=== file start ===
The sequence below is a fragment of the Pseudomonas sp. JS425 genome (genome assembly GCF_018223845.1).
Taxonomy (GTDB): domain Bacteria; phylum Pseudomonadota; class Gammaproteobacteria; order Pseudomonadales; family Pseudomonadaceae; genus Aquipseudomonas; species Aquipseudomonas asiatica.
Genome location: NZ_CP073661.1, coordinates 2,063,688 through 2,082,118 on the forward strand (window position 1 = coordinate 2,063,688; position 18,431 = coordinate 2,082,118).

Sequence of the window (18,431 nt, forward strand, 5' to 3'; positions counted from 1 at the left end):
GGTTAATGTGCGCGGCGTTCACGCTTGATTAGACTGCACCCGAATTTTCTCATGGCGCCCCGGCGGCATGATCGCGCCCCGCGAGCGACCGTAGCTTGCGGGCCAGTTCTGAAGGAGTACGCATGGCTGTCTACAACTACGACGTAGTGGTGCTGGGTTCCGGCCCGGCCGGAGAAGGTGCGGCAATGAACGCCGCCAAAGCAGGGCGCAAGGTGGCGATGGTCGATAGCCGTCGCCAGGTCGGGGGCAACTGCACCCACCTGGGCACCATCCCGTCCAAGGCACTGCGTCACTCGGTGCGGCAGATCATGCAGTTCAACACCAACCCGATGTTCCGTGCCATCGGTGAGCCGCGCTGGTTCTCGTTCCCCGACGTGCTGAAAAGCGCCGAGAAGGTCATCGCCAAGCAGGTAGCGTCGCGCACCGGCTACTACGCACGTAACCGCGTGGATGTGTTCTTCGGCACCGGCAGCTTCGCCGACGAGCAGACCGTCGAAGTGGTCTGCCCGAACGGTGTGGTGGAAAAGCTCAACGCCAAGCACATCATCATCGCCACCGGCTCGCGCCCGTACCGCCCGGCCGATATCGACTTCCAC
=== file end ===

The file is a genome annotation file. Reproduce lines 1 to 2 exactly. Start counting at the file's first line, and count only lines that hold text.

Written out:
The sequence below is a fragment of the Pseudomonas sp. JS425 genome (genome assembly GCF_018223845.1).
Taxonomy (GTDB): domain Bacteria; phylum Pseudomonadota; class Gammaproteobacteria; order Pseudomonadales; family Pseudomonadaceae; genus Aquipseudomonas; species Aquipseudomonas asiatica.